Authors:M. Crespi, H. Zorel, C. Ribeiro, A. Costalonga, and C. Torres
5-Nitro-8-hydroxyquinoline (B) and 5,7-dinitro-8-hydroxyquinoline (C) were obtained from nitration of 8-hydroxyquinoline (A)
and purified in acetone medium and under heating in which the formation of (B) or (C) depends on the amount of HNO3 added. TG curves present mass loss in only one step before and after the melting point (Tm =76C (A) and 180C (B)) in different proportions as a function of the heating rate, characterising the sublimation and the
volatilisation processes, respectively. The thermal stability of the compounds follow the order: A (77C)<B (121C)<C (222C).
Kinetic parameters through TG curves, dynamic process, using heating rates of 1, 2.5, 5, 10 and 20C minȡ1 , enabled to obtain the following increasing order to the activation energy values of the compounds: 80.4 (A), 102.0 (B)
and 153.9 kJ mol−1 (C). Other kinetic parameters as pre-exponential and half-lifetime were also estimated.
There is considerable interest in performing volatilisation and evaporation measurements by thermogravimetry. A quick and
simple method for determining vapour pressure using a conventional thermobalance and standard sample holders has been developed.
These yield meaningful thermodynamic parameters such as the enthalpies of sublimation and vaporisation. Under favourable conditions
the melting temperature and enthalpy of fusion of such compounds can be obtained. This technique has been used for the study
of dyes, UV absorbers and plasticisers. The use of modulated- temperature programs for such work is also described.
Authors:P. Storoniak, K. Krzymiński, A. Boużyk, E. Koval'chuk, and J. Błażejowski
The enthalpies and temperatures of melting and sublimation of acridin-9(10H)-one, 10-methylacridin-9(10H)-one, 2,10-dimethylacridin-9(10H)-one,
10-methyl-2-nitroacridin-9(10H)-one, 10-ethylacridin-9(10H)-one and 10-phenylacridin-9(10H)-one were measured by DSC. Enthalpies
and temperatures of volatilisation were also obtained by fitting TG curves to the Clausius-Clapeyron relationship. Complementary
investigations for anthracene showed the extent to which the thermodynamic characteristics thus obtained compare with those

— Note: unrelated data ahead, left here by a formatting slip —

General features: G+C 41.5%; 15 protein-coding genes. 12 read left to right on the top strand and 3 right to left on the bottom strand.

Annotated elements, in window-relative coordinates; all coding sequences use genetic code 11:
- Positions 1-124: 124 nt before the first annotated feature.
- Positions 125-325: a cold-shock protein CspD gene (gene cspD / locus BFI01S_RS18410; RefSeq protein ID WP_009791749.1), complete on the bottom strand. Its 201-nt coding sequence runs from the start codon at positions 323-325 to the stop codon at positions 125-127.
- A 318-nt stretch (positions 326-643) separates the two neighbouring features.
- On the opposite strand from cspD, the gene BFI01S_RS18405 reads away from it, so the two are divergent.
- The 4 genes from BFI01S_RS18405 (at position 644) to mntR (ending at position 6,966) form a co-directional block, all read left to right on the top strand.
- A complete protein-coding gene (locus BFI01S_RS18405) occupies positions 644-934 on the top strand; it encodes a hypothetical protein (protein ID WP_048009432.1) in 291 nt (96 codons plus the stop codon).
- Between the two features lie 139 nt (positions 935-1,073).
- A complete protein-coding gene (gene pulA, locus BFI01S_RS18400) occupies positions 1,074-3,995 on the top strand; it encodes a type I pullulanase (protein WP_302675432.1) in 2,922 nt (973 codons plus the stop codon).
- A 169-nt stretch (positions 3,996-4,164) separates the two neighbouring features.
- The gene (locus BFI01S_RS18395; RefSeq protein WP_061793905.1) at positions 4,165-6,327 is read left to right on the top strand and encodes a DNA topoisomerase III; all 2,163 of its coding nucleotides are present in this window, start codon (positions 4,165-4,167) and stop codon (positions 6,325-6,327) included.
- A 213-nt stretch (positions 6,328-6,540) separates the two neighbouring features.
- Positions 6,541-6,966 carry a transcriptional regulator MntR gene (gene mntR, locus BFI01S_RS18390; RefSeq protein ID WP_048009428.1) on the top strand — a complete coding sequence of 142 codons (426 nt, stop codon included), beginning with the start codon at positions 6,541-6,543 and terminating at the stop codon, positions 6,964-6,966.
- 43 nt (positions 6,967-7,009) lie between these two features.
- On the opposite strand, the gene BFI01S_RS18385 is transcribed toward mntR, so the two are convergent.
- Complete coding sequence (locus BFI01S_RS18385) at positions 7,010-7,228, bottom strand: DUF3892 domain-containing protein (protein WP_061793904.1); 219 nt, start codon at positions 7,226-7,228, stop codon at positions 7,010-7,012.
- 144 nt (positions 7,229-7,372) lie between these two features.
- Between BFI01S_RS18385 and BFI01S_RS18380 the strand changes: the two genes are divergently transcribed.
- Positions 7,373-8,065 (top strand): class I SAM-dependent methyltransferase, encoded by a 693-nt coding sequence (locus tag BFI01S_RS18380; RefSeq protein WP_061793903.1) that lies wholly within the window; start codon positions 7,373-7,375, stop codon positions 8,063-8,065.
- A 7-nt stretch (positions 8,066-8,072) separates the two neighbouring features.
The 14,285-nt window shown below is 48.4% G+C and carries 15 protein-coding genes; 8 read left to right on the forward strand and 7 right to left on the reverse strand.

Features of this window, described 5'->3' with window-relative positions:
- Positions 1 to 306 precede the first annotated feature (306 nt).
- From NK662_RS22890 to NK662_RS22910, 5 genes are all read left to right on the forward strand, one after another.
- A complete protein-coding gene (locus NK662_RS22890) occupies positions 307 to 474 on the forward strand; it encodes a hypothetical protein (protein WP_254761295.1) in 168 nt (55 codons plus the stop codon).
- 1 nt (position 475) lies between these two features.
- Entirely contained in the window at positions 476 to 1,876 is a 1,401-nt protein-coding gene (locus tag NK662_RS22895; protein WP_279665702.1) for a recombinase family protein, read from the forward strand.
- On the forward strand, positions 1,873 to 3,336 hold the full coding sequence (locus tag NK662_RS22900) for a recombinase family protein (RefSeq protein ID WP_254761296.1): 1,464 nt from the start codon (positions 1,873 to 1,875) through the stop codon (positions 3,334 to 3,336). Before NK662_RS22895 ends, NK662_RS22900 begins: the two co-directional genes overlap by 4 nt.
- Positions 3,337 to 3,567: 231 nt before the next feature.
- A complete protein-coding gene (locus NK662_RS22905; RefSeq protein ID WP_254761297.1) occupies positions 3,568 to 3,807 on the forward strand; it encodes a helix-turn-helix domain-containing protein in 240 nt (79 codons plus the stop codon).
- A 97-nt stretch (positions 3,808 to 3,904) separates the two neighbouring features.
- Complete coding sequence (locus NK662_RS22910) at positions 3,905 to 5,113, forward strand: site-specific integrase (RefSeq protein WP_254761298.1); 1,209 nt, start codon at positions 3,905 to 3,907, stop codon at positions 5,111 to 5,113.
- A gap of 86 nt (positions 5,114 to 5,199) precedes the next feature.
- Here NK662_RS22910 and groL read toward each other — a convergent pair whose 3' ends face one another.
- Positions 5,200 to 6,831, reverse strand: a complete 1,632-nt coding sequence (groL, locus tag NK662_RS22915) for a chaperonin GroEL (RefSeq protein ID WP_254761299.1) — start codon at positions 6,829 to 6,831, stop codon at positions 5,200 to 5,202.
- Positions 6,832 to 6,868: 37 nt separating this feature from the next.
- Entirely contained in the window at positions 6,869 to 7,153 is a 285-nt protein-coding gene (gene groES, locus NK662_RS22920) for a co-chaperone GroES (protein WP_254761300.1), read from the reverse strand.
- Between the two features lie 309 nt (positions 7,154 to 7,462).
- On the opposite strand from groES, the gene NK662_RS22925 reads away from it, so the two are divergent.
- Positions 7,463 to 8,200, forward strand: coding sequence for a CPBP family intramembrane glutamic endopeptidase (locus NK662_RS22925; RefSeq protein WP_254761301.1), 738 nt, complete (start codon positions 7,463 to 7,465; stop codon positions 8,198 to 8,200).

determined by means of other techniques. For compounds whose crystal structures are known, experimental enthalpies of sublimation
correspond reasonably well to crystal lattice enthalpies predicted theoretically as the sum of electrostatic, dispersive and
repulsive interactions. Analysis of crystal lattice enthalpy contributions indicates that dispersive interactions always predominate.
Interactions are enhanced in acridin-9(10H)-one where intermolecular hydrogen bonds occur: this is reflected in the relatively
high enthalpy of sublimation.
Authors:E. Fedoseev, M. Aizenberg, S. Travnikov, A. Davydov, and B. Myasoedov
Volatile einsteinium hexafluoroacetylacetonate complexes have been syntehsized. Their sublimation and thermochromatographic behaviour has been studied in the presence of -diketone vapours. Interaction of einsteinium di-and trichloride with hexafluoracetylacetone vapours is discussed.
E37 on Thermal Measurements published a new test method 'Standard Test
Method for Volatility Rate by Thermogravimetry' in June 1999 with the
designation E 2008. This approach to assessing volatility utilizes an extension
of the pinhole technology previously employed by E37 for vapor pressure determinations
using differential scanning calorimetry (ASTM E 1782). After publication of
the test method E 2008, an Interlaboratory Study was undertaken to develop
a 'Precision and Bias' statement to be assigned with the test
method. This paper provides some background data that supports the claim that
E 2008 is generally insensitive to experimental conditions other than temperature.
The Interlaboratory Study showing the statistical review is also discussed.
When annealing the evaporation residue formed by evaporating a solution containing ruthenium, phosphates and nitrates, ruthenium
volatilizes. The amount of volatilized ruthenium (both106Ru traces and milligram amuonts of Ru) depends on the solution composition before evaporation and on the temperature and time
of annealing. Volatility occurs at a temperature as low as 300°C. We suppose that the volatility is due to thermal decomposition
of the ruthenium compounds with phosphates. The released atoms of ruthenium are oxidized by the decomposition products of
the nitrate. The formation of complex compounds of ruthenium with phosphates during the evaporation of the solution follows
from the data of elemental and spectral analysis and ion exchange chromatography.